Decoding the Radishes

We have published 100 Wooleylot blogs.  In doing this, we have tried to give you some fun garlic facts, informative updates, interactive polls, food recipes, and a little bit of humor. We have tried to treat our blog site like a technical journal with articles that have a general interest. So with that, on to the next 100 blogs.

Cover crops are a subject that we continue to learn about. One new (at least to us) cover crop that we are studying is the Forge Radish.  There are dizzying number of names for this Brassica family member, including “forage radish”, “tillage radish” and “ground hog radish” and also the”Daikon” radish or “Japanese” radish . And guess what? All of these various seed catalog names are basically the same radish (Raphanus sativus var. niger).

There is also the oilseed radish (Raphanus sativus var. oleiformis). The oilseed radish has a stubbier, more branched taproot and tends to be somewhat more winter hardy than the forage radish.  So, for us, we plan to use the oilseed radish in our rotation mainly for its winter handiness. Another very good thing about the radishes is that they are not susceptible to wheat curl mite that can potentially infest allium crops. One cropping blend of interest to us is a mixture of oilseed radish and crimson clover as early fall planted cover. The crimson clover is a nitrogen-fixing plant which serves to place the fertilizer in the soil.  The radish taproots mine and store the nitrogen. In the spring, the radish residue decomposes rapidly and releases its stored nitrogen to increase topsoil fertility.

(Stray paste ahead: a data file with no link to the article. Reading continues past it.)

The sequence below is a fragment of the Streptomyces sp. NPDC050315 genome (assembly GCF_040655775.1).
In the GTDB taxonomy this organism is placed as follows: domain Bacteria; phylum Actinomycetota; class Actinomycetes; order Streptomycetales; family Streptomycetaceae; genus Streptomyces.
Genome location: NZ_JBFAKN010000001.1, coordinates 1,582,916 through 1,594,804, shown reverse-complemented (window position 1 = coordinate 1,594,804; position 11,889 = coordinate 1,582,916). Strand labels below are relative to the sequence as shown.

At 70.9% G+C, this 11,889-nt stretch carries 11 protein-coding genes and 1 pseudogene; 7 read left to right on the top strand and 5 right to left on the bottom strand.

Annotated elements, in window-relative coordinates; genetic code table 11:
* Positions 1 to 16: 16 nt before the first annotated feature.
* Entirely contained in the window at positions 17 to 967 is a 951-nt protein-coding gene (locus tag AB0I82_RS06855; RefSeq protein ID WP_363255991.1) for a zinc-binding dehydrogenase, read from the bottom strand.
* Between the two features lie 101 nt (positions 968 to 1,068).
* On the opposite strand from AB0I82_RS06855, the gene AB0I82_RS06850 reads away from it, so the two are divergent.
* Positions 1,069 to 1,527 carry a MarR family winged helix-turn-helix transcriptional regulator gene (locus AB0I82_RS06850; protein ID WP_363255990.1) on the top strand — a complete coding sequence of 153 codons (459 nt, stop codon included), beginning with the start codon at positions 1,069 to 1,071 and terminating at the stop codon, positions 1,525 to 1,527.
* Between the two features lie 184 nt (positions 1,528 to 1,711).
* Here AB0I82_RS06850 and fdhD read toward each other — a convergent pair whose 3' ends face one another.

Below is the source [1] where we got the facts to help us decipher the radishes. “Just the ‘radish’ facts ma’am” Dragnet. Here’s the radishes at a glance.

Forage Radish Traits:

  • Rapid germination and growth.
  • Large deeply penetrating tap root.
  • Winter-kills.
  • Quick to decompose residues.
  • High nutrient (N, P, S, Ca, B) content.
  • Bio-active plant chemicals (glucosinolates).
  • Alleviate soil compaction – save on deep tillage
  • Suppress weeds – save on herbicides / cultivation
  • Enhance seedbed – save time and plant earlier in spring
  • Build organic matter – improve soil quality
  • Release N early and increase topsoil fertility – save on N and other fertilizers
  • Reduce nitrate leaching – save the Bay
  • Control erosion – save your soil
  • Reduce runoff – conserve rainwater

[1] Forage Radish:New Multi-Purpose Cover Crop for the Mid-Atlantic, By University of Maryland

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About wooleylot

Garlic Farmer
This entry was posted in Farm News, Soil Conservation, Soil Nutrition and tagged , , . Bookmark the permalink.

One Response to Decoding the Radishes

  1. Dave says:

    I love using radishes for a cover crop. They are so easy!

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